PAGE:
Note that these file specifiers become a general rule. The user still has the option to include specific files that match one of these specifiers by using "git add -f <filename>". This may be useful when customizing a file that drives a third-party tool (e.g, a tcl file that is used with Synplify Pro). "git diff" is then useful to see how the generated file changes between builds.

In order to test that we have properly captured all of the necessary source files, we will commit our project to our local Git repo, clone it to another directory, build both, and compare the two generated ROM files.

PS C:\Projects\ECP5_Serdes> git add .
warning: LF will be replaced by CRLF in eye.ldf.
The file will have its original line endings in your working directory.

PS C:\Projects\ECP5_Serdes> git commit -m 'initial commit'
[master (root-commit) 87faf1f] initial commit
 18 files changed, 4564 insertions(+)
 create mode 100644 .gitignore
 create mode 100644 Serdes_debug.rvl
 create mode 100644 Serdes_debug.rvs
 create mode 100644 eye.ldf
 create mode 100644 eye.lpf
 create mode 100644 source/counter_check_20b.v
 create mode 100644 source/prbs_7_20bit.v
 create mode 100644 source/top.v
 create mode 100644 test2/test2/refclk/refclk.fdc
 create mode 100644 test2/test2/refclk/refclk.v
 create mode 100644 test2/test2/test1/test1.fdc
 create mode 100644 test2/test2/test1/test1.v
 create mode 100644 test2/test2/test1/test1_softlogic.v
 create mode 100644 test2/test2/test2.sbx
 create mode 100644 test2/test2/test2.v
 create mode 100644 test2/test2/test2_tmpl.v
 create mode 100644 test2/test2/test2_tmpl.vhd
 create mode 100644 untitled.rva

As you can see above, no files were stored that matched the specifiers in our .gitignore file.

Next we'll clone our project to another directoy:

PS C:\Projects> git clone .\ECP5_Serdes  .\ECP5_Serdes_clone
Cloning into '.\ECP5_Serdes_clone'...
PS C:\Projects>

Now we'll use Diamond via the IDE Process window to build each project (one at a time). We perform the following steps:

  1. File -> Open "eye.ldf"
  2. Double click "PROM File" under "Export Files" in the Process window to start the build.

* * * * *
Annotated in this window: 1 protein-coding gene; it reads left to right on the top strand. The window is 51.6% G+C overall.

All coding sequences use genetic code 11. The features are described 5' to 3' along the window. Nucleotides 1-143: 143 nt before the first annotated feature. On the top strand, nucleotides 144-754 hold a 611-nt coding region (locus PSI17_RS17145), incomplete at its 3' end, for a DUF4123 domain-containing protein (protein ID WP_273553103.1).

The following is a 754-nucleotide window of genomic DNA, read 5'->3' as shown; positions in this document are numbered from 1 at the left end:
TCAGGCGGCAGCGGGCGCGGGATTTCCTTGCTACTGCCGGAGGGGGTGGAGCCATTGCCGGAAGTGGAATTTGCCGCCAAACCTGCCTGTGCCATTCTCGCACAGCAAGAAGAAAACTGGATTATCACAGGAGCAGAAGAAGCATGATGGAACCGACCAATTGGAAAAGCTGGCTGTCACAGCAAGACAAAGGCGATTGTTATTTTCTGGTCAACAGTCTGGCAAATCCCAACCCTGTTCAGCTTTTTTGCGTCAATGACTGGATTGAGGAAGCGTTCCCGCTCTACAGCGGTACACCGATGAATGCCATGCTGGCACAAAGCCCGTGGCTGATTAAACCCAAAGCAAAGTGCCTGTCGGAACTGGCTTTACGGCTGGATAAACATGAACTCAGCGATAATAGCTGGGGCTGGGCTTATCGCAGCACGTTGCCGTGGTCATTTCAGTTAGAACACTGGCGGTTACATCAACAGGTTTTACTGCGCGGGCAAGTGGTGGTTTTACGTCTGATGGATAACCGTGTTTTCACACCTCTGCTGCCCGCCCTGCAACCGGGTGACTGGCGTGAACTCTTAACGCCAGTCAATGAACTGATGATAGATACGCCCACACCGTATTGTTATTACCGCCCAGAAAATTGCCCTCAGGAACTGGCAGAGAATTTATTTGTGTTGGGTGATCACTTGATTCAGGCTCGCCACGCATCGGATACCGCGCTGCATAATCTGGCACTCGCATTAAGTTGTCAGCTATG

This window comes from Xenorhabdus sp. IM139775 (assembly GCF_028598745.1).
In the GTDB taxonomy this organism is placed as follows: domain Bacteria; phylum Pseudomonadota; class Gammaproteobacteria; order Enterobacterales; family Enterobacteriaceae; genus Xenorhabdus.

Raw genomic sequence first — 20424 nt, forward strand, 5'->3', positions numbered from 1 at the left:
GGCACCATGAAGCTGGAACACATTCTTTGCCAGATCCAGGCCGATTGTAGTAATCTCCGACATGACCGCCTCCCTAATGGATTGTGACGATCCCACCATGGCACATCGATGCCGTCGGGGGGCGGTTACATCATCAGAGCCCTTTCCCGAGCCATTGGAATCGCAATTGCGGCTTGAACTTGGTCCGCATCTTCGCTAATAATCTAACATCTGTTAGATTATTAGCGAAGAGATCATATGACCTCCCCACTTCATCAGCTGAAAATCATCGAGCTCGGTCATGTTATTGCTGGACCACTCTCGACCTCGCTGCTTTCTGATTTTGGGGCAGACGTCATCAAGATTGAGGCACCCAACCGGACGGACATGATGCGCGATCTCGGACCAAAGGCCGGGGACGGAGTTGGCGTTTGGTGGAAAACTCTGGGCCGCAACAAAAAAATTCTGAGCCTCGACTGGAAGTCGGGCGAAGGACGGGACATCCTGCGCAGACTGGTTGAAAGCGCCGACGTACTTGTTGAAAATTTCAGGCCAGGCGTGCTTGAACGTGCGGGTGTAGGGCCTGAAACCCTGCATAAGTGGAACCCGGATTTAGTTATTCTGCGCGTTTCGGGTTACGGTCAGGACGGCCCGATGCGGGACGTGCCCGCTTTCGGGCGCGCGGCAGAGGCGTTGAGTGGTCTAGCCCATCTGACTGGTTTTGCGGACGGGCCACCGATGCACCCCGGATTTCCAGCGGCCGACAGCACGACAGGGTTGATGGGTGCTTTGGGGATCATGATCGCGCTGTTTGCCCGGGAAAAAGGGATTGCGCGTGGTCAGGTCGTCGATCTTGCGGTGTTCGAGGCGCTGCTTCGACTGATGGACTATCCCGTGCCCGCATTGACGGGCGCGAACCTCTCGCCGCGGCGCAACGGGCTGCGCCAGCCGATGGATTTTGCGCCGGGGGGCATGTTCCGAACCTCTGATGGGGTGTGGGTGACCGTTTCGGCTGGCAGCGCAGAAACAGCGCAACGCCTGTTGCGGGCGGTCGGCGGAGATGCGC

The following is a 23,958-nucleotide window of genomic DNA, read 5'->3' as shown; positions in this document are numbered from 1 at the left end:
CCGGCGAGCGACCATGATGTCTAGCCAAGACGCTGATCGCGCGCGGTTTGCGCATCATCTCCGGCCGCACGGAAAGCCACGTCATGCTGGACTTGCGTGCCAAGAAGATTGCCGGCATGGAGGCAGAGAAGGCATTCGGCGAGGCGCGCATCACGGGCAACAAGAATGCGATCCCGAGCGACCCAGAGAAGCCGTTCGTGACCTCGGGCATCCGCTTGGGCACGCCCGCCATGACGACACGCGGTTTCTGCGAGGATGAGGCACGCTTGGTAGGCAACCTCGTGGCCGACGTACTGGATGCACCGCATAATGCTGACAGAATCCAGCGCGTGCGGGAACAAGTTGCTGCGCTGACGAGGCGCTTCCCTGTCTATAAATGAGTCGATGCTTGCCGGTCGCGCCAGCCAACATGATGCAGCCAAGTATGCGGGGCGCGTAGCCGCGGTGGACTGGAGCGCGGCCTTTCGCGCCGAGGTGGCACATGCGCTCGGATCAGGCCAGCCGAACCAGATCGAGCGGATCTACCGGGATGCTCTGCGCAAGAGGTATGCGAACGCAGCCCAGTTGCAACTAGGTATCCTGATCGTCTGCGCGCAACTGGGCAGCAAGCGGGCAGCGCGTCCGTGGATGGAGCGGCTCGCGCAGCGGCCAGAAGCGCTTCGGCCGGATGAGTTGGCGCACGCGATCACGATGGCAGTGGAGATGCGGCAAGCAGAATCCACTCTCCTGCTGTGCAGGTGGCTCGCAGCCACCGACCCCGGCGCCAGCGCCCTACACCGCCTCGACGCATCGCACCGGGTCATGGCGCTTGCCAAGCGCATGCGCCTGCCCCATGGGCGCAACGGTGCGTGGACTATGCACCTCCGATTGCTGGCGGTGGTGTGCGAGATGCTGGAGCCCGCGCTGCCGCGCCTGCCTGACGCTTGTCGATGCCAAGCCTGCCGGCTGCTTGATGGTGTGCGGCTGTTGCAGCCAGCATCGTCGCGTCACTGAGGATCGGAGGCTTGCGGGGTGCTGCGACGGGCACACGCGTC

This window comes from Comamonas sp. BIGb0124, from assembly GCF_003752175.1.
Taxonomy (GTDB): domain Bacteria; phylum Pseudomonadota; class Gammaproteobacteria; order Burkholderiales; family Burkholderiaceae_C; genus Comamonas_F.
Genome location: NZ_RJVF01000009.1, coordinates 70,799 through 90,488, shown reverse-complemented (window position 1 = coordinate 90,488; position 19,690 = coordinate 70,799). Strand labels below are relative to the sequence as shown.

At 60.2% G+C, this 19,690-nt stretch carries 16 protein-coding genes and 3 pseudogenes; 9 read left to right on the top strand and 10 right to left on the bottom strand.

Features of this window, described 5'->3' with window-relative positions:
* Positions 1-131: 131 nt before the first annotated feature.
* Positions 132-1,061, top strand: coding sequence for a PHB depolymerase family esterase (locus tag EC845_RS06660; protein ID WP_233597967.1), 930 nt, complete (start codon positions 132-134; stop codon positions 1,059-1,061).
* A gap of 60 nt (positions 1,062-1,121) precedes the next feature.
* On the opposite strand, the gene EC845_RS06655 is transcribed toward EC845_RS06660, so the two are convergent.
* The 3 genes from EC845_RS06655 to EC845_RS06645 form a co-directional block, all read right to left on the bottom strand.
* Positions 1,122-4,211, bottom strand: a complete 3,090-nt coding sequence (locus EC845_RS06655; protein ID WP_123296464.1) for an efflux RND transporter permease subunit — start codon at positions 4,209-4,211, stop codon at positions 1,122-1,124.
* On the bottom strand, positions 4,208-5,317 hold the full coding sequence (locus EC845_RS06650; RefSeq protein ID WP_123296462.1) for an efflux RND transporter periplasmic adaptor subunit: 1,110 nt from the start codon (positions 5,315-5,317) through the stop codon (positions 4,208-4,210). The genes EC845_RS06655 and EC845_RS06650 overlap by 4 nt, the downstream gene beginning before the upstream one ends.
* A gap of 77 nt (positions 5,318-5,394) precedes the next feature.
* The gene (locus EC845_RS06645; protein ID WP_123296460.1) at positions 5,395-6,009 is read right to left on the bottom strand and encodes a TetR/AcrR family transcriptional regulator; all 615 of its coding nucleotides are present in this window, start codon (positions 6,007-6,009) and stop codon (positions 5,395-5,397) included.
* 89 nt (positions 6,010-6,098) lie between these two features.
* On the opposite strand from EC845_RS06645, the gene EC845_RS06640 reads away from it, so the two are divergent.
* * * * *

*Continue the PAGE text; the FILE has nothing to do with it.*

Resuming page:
We chose to create a PROM file for this exercise, so we can use "git diff" to compare the generated eye_impl1.mcs files. Note that the ".mcs" file is an ASCII Intel Hex text file.

PS C:\> git diff C:\projects\ECP5_Serdes\impl1\eye_impl1.mcs C:\Projects\ECP5_Serdes_clone\impl1\eye_impl1.mcs
PS C:\>

If there had been a difference in the two hex files, the different lines would have been displayed.

You may have noticed that our cloned project is missing the impl1.xcf programming file. This is because the file is located under impl1, and impl1 is listed in our .gitignore file. For cases like this, we have a choice to either manually add it to our repo using "git add -f impl1\impl1.xcf" or move it outside the impl1 directory. The latter choice is the better one.

Clarity deserves some additional explanation and care. From experimentation, we have found that the source files inside a Clarity project are the "*.sbx" file and the "*.lpc" files, which contain the configuration of each IP block. We also choose to keep around the generated Verilog files (*.v) because we find that we sometimes need to manually tweak them, and they don't change until the files are regenerated inside the Clarity tool.

Diamond also offers a useful project archive / export option under the File menu. The Archive dialog box is shown in the figure below. Note the check box in the lower left, which specifies whether to include all files. It appears that when this box is left unselected, the archive stores primarily the source files. However, we find that the Clarity trees / directories contain various build artifacts that we wouldn't consider source files.

Figure 1. Diamond Archive Export
Diamond Archive Export

We'll continue to update this page as we continue to work with Git and Diamond for our Private Island project.